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Wednesday, May 12, 2010


Round a bend in the road and suddenly ahead of us is the towering beauty of Sedona, Arizona's Red Rock Country. The world is full of these WHOA!!! moments, so we enjoy the gasp of delight and pause though a bit weary from a day of traveling so we can walk around in wonder and drink in the majesty of these mountains. Little do we know that within a few days, we will call these rocks of wonder by their names, see them from many angles, and walk among them. Now we thin-slice and we are WOWED!

Sedona is built around tourism, and I'm not embarrassed by wanting to do “touristy” things. But Sedona is also a wonderful destination for Arizona residents. We landed in Phoenix and in a less than the two hour drive to Sedona the temperatures were a comfortable 20º cooler. Temperatures were still in the mid 70's but nice in the dry climate. Drive down from Flagstaff, and the temperature might be 20º warmer, and that's nice too on a May day where the Oak Creek offers plenty of fun water opportunities.

Back to our very leisurely ride into Sedona. The pulloffs where we stop to admire the scenery are often trailheads to the many hiking trails that wind their way through, up, and over the red rock. There are a lot of pulloffs, and Rob and I pull off at every one. We walk around, ease ourselves short distances up the trails, and take a lot of pictures. Trails are marked by difficulty and length. All the tourist info I looked at offered info about hiking, and, in fact, warned about water intake. Take a quart of water for each ¼ mile hike.Scenic Sedona's Red Rocks

An important stop along the way on Highway 179 is the Ranger Station at Coconino National Forest. If you read Third Age Traveler regularly, you know we're fans of the National Park System and the Rangers we've met. In my pre-trip research, I learned of the Red Rock Passes needed to visit many of the area's facilities, and I want to get this necessary purchase out of the way. Happily we find that our National Parks' America the Beautiful Access Pass suffices in most cases. The Ranger, a Brooklyn transplant who says he treats New Yorkers very well, helps us map out suitable trails, points out where we would need reservations—at the Palatki Ruins, an archeological treasure of the Southwest. There are roads and the Honanki Ruins that sound very exciting but which require a 4-wheel drive vehicle. In addition to the maps, we leave with other information to enhance our visit. You can get a lot of information by visiting them online at Rock, Sedona AZ

We're staying at Los Abrigdos, a lovely suite resort that once again allows us to unpack and make ourselves at home in a one bedroom suite with dining area, kitchen, living room. The balcony allows us early morning views of some red rock formations, and the sun requires broad brimmed hats even at 7 AM. The sun feels very good as it warms our Northeast skins, and we are very aware of the dryness of the air. I love the fact that this part of Arizona is a no-sweat zone!!!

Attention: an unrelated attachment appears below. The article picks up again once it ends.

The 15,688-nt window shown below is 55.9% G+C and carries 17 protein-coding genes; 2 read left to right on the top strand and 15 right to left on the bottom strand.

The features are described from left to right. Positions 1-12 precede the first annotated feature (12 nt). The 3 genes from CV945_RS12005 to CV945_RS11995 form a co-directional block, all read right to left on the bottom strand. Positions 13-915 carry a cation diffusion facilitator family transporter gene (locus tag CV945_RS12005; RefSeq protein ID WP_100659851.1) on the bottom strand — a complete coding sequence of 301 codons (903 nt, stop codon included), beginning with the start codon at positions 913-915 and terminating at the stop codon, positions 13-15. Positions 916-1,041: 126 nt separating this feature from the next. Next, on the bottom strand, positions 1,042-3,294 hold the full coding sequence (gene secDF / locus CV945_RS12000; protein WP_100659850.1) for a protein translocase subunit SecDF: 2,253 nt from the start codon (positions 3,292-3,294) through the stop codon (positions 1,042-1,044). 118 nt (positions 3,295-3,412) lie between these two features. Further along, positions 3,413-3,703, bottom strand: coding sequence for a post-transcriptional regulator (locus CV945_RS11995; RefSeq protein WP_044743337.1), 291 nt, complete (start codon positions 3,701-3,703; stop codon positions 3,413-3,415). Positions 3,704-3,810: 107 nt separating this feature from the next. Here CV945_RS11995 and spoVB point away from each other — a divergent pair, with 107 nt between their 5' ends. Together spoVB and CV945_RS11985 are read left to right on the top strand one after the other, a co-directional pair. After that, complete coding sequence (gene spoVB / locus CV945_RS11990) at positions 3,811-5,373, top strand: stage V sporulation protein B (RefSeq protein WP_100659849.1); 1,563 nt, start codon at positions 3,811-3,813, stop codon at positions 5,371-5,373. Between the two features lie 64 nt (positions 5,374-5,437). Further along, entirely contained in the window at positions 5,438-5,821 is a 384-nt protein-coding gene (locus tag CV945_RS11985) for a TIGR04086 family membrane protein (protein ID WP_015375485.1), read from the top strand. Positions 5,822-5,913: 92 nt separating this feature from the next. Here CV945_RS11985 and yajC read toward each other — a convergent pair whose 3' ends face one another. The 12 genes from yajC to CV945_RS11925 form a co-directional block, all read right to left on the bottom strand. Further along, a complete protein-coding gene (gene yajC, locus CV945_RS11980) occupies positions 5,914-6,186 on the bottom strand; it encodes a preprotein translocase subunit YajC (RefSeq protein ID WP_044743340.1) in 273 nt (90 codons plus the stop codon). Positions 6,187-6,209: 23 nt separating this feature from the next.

Once again the suite works to our advantage. Our plan is breakfasts in, and for the most part, picnic lunches in one of the many spots the area has available along the roads, and dinners in one of the many fine restaurants in Sedona. If you're looking for exciting nightlife, Sedona is not the venue. We've been warned that stores close early and not to expect to find a lot of restaurants open for a late dinner. It works for us as there's so much to see that we expect to enjoy the quiet, natural surroundings of the evening.

BEFORE you head to beautiful Sedona, read as much about it in as many tour guides (Foders, Frommers, Moon, etc.) and note the repeats between the books. Go to for a good overview and the address of the Chamber of Commerce Visitor Center—a must place to visit early in your visit--visit their website for information on the National Forests and Monuments that surround Sedona, and if you're heading from Phoenix, stop in the Coconino National Forest Ranger Station en route, get your Red Rock Pass ($5.00 daily or $15.00 weekly), or better yet buy a National Parks Pass, particularly if you are an older citizen or if you're traveling with others. Entry into National Parks is $5.00 per person, and you might find the yearly pass good not only for this trip but for other visits as well. A Ranger will help map trails, point out excellent sunset vista points, and suggest tours, etc. Take the advice on drinking plenty of water. I also took my friend Mary's advice and came with collapsible treking poles. This is uphill/downhill rocky hiking, and I found them very helpful--actually for me, necessary. Why the prep---so you can relish the many, many, WHOA!!!! moments you are going to enjoy.

We've done a lot of planning for this trip, talked to Mary, a friend who wintered here, and also to Nina, a Phoenix friend. I'm anxious to share our experiences with you.

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